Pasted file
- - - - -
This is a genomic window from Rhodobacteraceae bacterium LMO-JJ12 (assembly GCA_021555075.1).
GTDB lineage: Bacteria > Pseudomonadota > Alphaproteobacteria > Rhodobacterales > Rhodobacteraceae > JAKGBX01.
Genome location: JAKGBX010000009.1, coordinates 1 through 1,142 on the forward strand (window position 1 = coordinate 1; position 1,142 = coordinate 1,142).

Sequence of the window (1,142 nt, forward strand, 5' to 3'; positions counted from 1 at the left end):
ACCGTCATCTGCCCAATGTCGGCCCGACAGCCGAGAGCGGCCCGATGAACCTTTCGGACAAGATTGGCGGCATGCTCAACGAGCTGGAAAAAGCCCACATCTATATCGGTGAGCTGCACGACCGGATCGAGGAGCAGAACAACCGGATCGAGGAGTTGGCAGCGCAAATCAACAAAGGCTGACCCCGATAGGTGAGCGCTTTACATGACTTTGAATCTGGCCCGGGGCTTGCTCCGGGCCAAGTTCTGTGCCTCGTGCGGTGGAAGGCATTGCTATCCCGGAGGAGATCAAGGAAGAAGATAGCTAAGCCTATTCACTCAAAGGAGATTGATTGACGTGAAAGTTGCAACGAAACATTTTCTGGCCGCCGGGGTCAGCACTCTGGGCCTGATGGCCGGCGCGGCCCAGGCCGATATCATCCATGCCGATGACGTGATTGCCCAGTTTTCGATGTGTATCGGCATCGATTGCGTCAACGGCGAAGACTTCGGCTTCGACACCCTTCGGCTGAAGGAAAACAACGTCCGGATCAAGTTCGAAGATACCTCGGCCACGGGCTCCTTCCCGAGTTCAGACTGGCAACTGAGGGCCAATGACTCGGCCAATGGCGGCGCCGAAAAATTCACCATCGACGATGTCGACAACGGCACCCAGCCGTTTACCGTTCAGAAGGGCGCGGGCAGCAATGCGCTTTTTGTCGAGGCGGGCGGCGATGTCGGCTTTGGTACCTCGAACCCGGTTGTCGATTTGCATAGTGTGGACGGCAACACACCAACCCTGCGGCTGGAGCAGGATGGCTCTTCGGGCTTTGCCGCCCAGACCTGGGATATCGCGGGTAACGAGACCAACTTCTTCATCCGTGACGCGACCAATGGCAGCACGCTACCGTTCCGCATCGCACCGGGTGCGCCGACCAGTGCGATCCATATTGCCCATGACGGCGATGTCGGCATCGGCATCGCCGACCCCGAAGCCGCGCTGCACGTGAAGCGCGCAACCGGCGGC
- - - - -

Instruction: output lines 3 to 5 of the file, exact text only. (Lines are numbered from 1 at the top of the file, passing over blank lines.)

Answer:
Genome location: JAKGBX010000009.1, coordinates 1 through 1,142 on the forward strand (window position 1 = coordinate 1; position 1,142 = coordinate 1,142).

Sequence of the window (1,142 nt, forward strand, 5' to 3'; positions counted from 1 at the left end):
ACCGTCATCTGCCCAATGTCGGCCCGACAGCCGAGAGCGGCCCGATGAACCTTTCGGACAAGATTGGCGGCATGCTCAACGAGCTGGAAAAAGCCCACATCTATATCGGTGAGCTGCACGACCGGATCGAGGAGCAGAACAACCGGATCGAGGAGTTGGCAGCGCAAATCAACAAAGGCTGACCCCGATAGGTGAGCGCTTTACATGACTTTGAATCTGGCCCGGGGCTTGCTCCGGGCCAAGTTCTGTGCCTCGTGCGGTGGAAGGCATTGCTATCCCGGAGGAGATCAAGGAAGAAGATAGCTAAGCCTATTCACTCAAAGGAGATTGATTGACGTGAAAGTTGCAACGAAACATTTTCTGGCCGCCGGGGTCAGCACTCTGGGCCTGATGGCCGGCGCGGCCCAGGCCGATATCATCCATGCCGATGACGTGATTGCCCAGTTTTCGATGTGTATCGGCATCGATTGCGTCAACGGCGAAGACTTCGGCTTCGACACCCTTCGGCTGAAGGAAAACAACGTCCGGATCAAGTTCGAAGATACCTCGGCCACGGGCTCCTTCCCGAGTTCAGACTGGCAACTGAGGGCCAATGACTCGGCCAATGGCGGCGCCGAAAAATTCACCATCGACGATGTCGACAACGGCACCCAGCCGTTTACCGTTCAGAAGGGCGCGGGCAGCAATGCGCTTTTTGTCGAGGCGGGCGGCGATGTCGGCTTTGGTACCTCGAACCCGGTTGTCGATTTGCATAGTGTGGACGGCAACACACCAACCCTGCGGCTGGAGCAGGATGGCTCTTCGGGCTTTGCCGCCCAGACCTGGGATATCGCGGGTAACGAGACCAACTTCTTCATCCGTGACGCGACCAATGGCAGCACGCTACCGTTCCGCATCGCACCGGGTGCGCCGACCAGTGCGATCCATATTGCCCATGACGGCGATGTCGGCATCGGCATCGCCGACCCCGAAGCCGCGCTGCACGTGAAGCGCGCAACCGGCGGC